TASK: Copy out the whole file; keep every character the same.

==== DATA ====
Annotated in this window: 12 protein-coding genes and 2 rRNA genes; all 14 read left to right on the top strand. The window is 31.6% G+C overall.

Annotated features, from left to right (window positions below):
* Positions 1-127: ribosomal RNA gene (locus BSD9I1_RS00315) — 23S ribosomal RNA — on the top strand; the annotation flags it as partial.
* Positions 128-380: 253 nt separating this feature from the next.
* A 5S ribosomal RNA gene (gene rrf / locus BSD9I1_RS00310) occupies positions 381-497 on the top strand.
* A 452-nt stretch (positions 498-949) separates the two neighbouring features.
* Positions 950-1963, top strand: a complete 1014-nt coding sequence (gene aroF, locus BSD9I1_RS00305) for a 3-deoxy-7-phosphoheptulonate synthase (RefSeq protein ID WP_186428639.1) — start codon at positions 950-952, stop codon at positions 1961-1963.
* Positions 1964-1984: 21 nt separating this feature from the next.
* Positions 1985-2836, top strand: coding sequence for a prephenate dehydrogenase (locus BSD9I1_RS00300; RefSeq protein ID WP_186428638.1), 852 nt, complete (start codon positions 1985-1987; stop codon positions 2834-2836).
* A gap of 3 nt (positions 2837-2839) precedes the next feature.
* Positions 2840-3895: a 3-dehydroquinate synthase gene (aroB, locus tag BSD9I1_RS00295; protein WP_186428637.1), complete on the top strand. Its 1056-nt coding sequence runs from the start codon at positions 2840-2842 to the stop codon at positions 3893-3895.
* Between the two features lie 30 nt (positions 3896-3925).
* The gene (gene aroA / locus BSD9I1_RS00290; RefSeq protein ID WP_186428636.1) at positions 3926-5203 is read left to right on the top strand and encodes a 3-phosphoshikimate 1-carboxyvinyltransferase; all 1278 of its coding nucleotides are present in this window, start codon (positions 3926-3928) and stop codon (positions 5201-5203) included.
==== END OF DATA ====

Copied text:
Annotated in this window: 12 protein-coding genes and 2 rRNA genes; all 14 read left to right on the top strand. The window is 31.6% G+C overall.

Annotated features, from left to right (window positions below):
* Positions 1-127: ribosomal RNA gene (locus BSD9I1_RS00315) — 23S ribosomal RNA — on the top strand; the annotation flags it as partial.
* Positions 128-380: 253 nt separating this feature from the next.
* A 5S ribosomal RNA gene (gene rrf / locus BSD9I1_RS00310) occupies positions 381-497 on the top strand.
* A 452-nt stretch (positions 498-949) separates the two neighbouring features.
* Positions 950-1963, top strand: a complete 1014-nt coding sequence (gene aroF, locus BSD9I1_RS00305) for a 3-deoxy-7-phosphoheptulonate synthase (RefSeq protein ID WP_186428639.1) — start codon at positions 950-952, stop codon at positions 1961-1963.
* Positions 1964-1984: 21 nt separating this feature from the next.
* Positions 1985-2836, top strand: coding sequence for a prephenate dehydrogenase (locus BSD9I1_RS00300; RefSeq protein ID WP_186428638.1), 852 nt, complete (start codon positions 1985-1987; stop codon positions 2834-2836).
* A gap of 3 nt (positions 2837-2839) precedes the next feature.
* Positions 2840-3895: a 3-dehydroquinate synthase gene (aroB, locus tag BSD9I1_RS00295; protein WP_186428637.1), complete on the top strand. Its 1056-nt coding sequence runs from the start codon at positions 2840-2842 to the stop codon at positions 3893-3895.
* Between the two features lie 30 nt (positions 3896-3925).
* The gene (gene aroA / locus BSD9I1_RS00290; RefSeq protein ID WP_186428636.1) at positions 3926-5203 is read left to right on the top strand and encodes a 3-phosphoshikimate 1-carboxyvinyltransferase; all 1278 of its coding nucleotides are present in this window, start codon (positions 3926-3928) and stop codon (positions 5201-5203) included.